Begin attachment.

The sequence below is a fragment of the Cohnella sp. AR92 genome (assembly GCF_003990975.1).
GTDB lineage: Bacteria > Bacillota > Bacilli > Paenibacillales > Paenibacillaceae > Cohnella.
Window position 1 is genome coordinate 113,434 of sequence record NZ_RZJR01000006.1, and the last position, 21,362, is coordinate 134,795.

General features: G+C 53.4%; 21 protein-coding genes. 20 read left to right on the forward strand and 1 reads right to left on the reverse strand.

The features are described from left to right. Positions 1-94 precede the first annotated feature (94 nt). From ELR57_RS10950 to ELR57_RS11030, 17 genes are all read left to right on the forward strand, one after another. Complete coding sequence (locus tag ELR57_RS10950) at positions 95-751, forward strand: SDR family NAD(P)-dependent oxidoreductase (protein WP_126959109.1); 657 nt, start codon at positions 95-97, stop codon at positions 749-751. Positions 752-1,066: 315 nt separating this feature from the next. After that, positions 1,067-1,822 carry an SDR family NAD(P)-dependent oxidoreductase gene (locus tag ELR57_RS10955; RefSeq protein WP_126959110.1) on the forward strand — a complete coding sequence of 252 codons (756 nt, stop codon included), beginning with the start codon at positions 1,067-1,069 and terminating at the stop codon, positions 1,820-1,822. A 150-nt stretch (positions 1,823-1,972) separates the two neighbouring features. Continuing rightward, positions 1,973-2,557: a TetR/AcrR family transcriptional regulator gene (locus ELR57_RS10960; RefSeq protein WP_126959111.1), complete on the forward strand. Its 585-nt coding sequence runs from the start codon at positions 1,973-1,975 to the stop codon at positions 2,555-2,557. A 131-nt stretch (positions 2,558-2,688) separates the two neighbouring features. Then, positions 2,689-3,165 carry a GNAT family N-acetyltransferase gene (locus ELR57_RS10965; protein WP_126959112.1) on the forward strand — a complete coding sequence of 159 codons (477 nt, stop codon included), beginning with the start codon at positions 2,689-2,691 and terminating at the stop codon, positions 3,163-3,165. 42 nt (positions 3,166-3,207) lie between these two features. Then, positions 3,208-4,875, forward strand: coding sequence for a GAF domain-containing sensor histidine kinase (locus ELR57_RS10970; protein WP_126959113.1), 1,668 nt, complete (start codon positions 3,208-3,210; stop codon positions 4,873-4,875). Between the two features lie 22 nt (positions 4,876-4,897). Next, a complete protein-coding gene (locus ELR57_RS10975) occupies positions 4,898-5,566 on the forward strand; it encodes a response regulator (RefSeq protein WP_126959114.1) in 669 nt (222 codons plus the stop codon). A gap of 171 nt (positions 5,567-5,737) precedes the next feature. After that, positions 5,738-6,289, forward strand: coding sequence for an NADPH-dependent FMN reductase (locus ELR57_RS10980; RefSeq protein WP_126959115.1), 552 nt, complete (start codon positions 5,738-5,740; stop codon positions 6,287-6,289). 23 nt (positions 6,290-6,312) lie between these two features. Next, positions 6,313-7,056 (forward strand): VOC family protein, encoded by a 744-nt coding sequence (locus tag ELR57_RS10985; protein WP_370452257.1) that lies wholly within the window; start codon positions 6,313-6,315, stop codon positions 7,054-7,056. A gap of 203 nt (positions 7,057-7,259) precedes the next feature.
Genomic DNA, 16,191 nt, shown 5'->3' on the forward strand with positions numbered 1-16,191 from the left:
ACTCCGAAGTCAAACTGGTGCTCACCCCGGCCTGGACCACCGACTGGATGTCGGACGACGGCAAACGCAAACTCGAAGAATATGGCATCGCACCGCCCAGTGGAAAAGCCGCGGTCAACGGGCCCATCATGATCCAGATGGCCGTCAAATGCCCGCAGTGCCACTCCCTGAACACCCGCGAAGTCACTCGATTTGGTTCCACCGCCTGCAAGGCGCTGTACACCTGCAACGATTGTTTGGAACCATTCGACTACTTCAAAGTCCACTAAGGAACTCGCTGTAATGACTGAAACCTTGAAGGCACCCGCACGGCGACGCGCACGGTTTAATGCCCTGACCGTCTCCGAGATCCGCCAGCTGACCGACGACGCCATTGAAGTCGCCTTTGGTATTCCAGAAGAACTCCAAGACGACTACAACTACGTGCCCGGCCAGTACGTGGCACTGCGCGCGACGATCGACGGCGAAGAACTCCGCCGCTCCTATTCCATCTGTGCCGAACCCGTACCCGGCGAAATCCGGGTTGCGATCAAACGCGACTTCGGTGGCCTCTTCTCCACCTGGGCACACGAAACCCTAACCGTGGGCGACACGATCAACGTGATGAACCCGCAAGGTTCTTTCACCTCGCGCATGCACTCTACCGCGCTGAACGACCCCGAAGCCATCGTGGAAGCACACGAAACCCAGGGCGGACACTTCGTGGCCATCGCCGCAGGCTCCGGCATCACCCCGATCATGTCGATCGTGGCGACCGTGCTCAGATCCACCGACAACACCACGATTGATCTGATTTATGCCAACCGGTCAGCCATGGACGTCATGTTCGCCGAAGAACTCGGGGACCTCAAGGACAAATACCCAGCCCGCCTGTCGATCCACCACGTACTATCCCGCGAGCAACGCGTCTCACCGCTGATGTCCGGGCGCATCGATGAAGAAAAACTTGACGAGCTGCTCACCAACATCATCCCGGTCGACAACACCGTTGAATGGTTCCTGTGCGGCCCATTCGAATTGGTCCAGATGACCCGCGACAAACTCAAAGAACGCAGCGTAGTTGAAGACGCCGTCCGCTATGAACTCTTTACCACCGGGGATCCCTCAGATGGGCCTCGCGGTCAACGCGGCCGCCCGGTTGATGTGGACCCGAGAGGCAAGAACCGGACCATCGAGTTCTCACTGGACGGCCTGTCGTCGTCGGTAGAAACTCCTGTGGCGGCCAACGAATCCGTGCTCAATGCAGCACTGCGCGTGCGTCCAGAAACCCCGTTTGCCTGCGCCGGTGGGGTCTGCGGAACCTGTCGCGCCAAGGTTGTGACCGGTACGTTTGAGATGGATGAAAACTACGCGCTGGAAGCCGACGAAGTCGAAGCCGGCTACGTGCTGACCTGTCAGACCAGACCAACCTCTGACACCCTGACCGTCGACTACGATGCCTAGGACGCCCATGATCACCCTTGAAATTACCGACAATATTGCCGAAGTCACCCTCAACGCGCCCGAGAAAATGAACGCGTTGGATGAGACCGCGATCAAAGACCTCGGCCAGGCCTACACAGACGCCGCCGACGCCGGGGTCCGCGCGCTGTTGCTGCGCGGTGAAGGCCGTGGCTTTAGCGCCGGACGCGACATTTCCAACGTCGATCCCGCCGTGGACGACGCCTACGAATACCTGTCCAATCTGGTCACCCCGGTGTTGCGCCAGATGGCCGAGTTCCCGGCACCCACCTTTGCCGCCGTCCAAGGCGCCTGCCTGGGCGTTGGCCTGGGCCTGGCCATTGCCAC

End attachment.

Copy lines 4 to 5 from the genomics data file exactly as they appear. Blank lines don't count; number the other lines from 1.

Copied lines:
General features: G+C 53.4%; 21 protein-coding genes. 20 read left to right on the forward strand and 1 reads right to left on the reverse strand.

The features are described from left to right. Positions 1-94 precede the first annotated feature (94 nt). From ELR57_RS10950 to ELR57_RS11030, 17 genes are all read left to right on the forward strand, one after another. Complete coding sequence (locus tag ELR57_RS10950) at positions 95-751, forward strand: SDR family NAD(P)-dependent oxidoreductase (protein WP_126959109.1); 657 nt, start codon at positions 95-97, stop codon at positions 749-751. Positions 752-1,066: 315 nt separating this feature from the next. After that, positions 1,067-1,822 carry an SDR family NAD(P)-dependent oxidoreductase gene (locus tag ELR57_RS10955; RefSeq protein WP_126959110.1) on the forward strand — a complete coding sequence of 252 codons (756 nt, stop codon included), beginning with the start codon at positions 1,067-1,069 and terminating at the stop codon, positions 1,820-1,822. A 150-nt stretch (positions 1,823-1,972) separates the two neighbouring features. Continuing rightward, positions 1,973-2,557: a TetR/AcrR family transcriptional regulator gene (locus ELR57_RS10960; RefSeq protein WP_126959111.1), complete on the forward strand. Its 585-nt coding sequence runs from the start codon at positions 1,973-1,975 to the stop codon at positions 2,555-2,557. A 131-nt stretch (positions 2,558-2,688) separates the two neighbouring features. Then, positions 2,689-3,165 carry a GNAT family N-acetyltransferase gene (locus ELR57_RS10965; protein WP_126959112.1) on the forward strand — a complete coding sequence of 159 codons (477 nt, stop codon included), beginning with the start codon at positions 2,689-2,691 and terminating at the stop codon, positions 3,163-3,165. 42 nt (positions 3,166-3,207) lie between these two features. Then, positions 3,208-4,875, forward strand: coding sequence for a GAF domain-containing sensor histidine kinase (locus ELR57_RS10970; protein WP_126959113.1), 1,668 nt, complete (start codon positions 3,208-3,210; stop codon positions 4,873-4,875). Between the two features lie 22 nt (positions 4,876-4,897). Next, a complete protein-coding gene (locus ELR57_RS10975) occupies positions 4,898-5,566 on the forward strand; it encodes a response regulator (RefSeq protein WP_126959114.1) in 669 nt (222 codons plus the stop codon). A gap of 171 nt (positions 5,567-5,737) precedes the next feature. After that, positions 5,738-6,289, forward strand: coding sequence for an NADPH-dependent FMN reductase (locus ELR57_RS10980; RefSeq protein WP_126959115.1), 552 nt, complete (start codon positions 5,738-5,740; stop codon positions 6,287-6,289). 23 nt (positions 6,290-6,312) lie between these two features. Next, positions 6,313-7,056 (forward strand): VOC family protein, encoded by a 744-nt coding sequence (locus tag ELR57_RS10985; protein WP_370452257.1) that lies wholly within the window; start codon positions 6,313-6,315, stop codon positions 7,054-7,056. A gap of 203 nt (positions 7,057-7,259) precedes the next feature.